This column is being written later in my day than usual as I was completing a two-part interview with the NHK network, the PBS of Japan.
In two marathon sessions, their producers grilled me on every angle of energy for two one-hour documentaries they’re preparing for the end of May. The show is the Japanese version of “60 Minutes” and the most watched show in Japan.
The experience was fascinating but also focusing, because being questioned by the Japanese reminded me, if I ever forget, of the global nature of the energy question and the particular challenges that Japan faces.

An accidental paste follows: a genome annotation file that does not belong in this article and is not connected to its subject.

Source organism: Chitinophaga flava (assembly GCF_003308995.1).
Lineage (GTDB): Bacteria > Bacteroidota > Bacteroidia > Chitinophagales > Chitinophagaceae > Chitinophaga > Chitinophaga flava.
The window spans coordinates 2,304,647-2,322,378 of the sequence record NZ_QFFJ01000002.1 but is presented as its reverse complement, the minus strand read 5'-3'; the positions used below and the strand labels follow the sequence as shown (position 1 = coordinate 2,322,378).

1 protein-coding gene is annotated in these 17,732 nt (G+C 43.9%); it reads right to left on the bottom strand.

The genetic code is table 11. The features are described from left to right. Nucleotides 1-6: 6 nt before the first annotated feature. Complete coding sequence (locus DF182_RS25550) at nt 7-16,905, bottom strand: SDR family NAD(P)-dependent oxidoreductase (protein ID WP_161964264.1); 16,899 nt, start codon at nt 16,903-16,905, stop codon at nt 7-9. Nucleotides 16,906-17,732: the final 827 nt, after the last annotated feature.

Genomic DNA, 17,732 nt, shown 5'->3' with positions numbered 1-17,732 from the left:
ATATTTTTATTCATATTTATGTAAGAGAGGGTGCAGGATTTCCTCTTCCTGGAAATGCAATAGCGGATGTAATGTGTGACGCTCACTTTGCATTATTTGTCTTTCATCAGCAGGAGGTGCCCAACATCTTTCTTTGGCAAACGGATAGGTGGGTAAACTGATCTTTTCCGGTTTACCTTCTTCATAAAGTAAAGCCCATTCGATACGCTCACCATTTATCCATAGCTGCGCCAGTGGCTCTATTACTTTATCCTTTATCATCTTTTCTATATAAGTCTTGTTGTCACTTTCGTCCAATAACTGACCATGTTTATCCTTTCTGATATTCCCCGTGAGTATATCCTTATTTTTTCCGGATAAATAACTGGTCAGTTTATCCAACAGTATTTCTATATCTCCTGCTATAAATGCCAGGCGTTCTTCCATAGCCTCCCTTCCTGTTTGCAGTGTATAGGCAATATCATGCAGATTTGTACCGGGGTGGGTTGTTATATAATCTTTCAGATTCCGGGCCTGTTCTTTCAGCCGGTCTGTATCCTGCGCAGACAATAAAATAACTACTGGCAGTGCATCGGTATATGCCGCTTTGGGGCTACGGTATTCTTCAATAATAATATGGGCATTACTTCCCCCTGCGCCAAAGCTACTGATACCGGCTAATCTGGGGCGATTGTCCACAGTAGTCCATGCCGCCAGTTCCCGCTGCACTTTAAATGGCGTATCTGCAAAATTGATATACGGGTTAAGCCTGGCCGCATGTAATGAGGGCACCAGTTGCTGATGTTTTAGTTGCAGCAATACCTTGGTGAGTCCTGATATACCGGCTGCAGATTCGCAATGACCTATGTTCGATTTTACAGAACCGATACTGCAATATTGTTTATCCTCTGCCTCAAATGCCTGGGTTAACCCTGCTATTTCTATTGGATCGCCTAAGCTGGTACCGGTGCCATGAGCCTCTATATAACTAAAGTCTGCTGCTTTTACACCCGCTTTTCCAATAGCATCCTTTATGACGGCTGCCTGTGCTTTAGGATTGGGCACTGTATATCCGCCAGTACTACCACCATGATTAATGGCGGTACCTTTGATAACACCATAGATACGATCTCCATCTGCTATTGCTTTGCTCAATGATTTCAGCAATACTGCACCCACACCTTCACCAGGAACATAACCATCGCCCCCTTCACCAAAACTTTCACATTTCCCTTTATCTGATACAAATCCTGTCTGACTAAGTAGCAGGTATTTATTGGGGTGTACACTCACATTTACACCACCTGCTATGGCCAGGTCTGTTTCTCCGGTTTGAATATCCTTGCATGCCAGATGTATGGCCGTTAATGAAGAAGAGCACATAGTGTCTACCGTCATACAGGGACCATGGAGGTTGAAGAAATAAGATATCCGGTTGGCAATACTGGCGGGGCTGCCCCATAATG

This is clear because Japan is the third largest economy by GDP yet is the one developed nation I can think of with virtually zero domestic energy resources, save for some hydro assets in the North. Obviously, the geopolitical and financial events that affect energy motion and energy prices are of greater interest to the Japanese than most any other people, and in stark contrast to the bizarrely backwards energy policies here in the US.
These documentaries will be particularly closely watched because of the Fukashima nuclear crisis of 2011, which unleashed a deep debate inside Japan about the future of Nuclear energy in a nation that already depends upon imports of fossil fuels for the majority of their energy needs. Their desire to understand the financial inputs into prices of crude oil and natural gas as LNG is far more intense…